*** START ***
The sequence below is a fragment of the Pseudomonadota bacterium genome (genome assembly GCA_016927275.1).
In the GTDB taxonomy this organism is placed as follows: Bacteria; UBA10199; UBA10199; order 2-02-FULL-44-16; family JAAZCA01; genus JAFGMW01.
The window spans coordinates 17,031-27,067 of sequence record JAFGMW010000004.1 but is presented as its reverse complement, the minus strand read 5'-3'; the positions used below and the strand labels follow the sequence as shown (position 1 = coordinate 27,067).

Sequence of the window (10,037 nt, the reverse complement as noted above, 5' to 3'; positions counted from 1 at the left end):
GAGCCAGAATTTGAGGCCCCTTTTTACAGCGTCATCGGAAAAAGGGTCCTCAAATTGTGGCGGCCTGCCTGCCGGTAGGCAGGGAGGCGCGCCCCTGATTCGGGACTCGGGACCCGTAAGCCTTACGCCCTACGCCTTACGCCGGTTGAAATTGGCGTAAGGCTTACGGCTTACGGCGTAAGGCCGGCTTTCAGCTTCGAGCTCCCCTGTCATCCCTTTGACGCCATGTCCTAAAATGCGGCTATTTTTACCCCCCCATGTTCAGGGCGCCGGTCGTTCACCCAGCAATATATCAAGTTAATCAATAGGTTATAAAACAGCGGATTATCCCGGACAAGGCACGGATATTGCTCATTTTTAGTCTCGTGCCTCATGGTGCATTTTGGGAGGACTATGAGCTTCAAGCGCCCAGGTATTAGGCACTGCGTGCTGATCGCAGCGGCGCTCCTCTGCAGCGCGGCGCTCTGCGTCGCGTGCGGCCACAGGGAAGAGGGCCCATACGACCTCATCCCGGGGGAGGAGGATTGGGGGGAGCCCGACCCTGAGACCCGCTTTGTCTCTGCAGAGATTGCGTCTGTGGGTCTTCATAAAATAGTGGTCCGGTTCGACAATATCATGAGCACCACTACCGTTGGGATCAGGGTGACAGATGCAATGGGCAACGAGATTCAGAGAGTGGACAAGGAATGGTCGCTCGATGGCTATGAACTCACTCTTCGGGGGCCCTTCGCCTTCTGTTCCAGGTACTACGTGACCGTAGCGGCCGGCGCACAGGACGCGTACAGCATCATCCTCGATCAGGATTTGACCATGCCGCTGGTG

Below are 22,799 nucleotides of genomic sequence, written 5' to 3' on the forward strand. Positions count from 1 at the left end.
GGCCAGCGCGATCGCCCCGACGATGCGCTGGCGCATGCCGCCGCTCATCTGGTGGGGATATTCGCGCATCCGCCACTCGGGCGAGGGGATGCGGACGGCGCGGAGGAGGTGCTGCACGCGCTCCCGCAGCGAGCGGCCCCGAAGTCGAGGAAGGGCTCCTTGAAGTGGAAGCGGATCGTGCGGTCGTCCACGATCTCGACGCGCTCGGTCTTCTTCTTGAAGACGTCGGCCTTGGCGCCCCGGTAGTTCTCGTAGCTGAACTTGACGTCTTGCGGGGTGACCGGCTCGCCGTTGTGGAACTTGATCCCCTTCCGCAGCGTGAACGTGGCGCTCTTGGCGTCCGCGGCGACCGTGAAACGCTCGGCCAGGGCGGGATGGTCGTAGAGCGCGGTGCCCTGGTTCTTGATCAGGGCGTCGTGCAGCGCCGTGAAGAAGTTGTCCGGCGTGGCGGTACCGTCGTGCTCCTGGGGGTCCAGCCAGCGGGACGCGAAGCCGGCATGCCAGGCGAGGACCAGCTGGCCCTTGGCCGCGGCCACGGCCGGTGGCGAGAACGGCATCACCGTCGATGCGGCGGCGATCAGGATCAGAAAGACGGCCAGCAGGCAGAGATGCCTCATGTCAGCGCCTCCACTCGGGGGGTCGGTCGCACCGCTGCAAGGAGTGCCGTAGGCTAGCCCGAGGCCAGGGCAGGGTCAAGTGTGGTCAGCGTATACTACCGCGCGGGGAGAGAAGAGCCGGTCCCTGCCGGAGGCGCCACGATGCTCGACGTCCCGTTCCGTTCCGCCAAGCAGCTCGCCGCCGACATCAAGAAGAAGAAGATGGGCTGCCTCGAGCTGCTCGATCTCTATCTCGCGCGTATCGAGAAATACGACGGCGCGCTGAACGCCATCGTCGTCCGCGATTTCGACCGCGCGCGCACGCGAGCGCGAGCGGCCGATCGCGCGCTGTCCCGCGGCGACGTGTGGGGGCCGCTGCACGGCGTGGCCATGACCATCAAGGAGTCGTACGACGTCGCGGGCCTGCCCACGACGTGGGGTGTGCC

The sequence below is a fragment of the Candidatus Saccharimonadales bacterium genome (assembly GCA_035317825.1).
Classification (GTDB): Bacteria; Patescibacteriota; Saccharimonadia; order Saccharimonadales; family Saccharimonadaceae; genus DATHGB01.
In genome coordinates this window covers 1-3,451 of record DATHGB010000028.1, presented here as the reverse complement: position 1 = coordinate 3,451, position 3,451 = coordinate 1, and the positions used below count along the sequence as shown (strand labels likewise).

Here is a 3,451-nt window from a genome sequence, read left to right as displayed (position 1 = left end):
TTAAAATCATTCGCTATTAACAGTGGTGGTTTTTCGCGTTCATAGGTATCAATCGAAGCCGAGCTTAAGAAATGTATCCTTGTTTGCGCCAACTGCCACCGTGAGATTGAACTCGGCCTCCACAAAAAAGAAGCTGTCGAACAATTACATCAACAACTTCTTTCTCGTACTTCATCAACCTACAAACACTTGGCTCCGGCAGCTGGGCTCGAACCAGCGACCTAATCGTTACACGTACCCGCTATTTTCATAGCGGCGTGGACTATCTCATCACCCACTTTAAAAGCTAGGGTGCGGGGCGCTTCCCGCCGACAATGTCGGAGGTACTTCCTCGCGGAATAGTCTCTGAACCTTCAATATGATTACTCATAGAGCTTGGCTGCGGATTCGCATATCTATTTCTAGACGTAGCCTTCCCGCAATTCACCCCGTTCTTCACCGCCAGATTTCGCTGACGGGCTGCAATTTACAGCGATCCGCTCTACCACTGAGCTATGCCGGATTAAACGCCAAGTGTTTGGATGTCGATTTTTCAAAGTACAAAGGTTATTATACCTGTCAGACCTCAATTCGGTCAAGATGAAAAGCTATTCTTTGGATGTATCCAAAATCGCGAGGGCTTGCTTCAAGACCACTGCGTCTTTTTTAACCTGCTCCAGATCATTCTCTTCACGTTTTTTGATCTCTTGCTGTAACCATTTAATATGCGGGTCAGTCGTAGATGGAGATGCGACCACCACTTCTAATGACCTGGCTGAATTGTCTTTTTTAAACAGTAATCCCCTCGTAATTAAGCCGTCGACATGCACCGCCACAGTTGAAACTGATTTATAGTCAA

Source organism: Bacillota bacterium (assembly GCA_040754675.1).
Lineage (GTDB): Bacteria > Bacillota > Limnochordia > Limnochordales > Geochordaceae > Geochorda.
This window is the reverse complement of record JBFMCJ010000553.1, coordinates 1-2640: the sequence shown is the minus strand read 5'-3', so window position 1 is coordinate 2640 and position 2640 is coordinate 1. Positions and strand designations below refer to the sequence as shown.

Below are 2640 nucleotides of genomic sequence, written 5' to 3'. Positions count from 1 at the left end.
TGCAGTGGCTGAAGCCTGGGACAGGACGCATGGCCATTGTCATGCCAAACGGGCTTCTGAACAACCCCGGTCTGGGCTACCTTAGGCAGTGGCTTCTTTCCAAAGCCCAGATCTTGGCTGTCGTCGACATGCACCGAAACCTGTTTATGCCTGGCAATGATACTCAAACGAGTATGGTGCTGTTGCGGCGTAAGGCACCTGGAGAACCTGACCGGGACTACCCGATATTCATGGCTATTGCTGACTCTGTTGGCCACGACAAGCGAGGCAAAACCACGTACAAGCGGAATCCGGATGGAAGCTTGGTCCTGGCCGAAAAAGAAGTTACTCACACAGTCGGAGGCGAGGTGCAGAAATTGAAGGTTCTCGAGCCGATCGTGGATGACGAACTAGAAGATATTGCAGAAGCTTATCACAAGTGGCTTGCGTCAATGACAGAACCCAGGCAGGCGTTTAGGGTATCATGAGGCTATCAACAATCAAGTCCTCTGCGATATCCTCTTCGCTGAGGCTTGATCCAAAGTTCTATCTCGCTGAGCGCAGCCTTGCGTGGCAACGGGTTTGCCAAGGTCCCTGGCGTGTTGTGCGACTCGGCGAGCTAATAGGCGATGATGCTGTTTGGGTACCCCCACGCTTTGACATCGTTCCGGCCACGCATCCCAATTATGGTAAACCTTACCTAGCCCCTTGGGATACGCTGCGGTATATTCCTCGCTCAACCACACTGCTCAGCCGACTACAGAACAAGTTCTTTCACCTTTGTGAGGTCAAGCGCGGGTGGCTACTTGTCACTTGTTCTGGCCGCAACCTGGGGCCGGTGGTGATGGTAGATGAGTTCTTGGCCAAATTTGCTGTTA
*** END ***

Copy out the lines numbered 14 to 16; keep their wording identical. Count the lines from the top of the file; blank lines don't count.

Lineage (GTDB): Bacteria > Bacillota > Limnochordia > Limnochordales > Geochordaceae > Geochorda.
This window is the reverse complement of record JBFMCJ010000553.1, coordinates 1-2640: the sequence shown is the minus strand read 5'-3', so window position 1 is coordinate 2640 and position 2640 is coordinate 1. Positions and strand designations below refer to the sequence as shown.

Below are 2640 nucleotides of genomic sequence, written 5' to 3'. Positions count from 1 at the left end.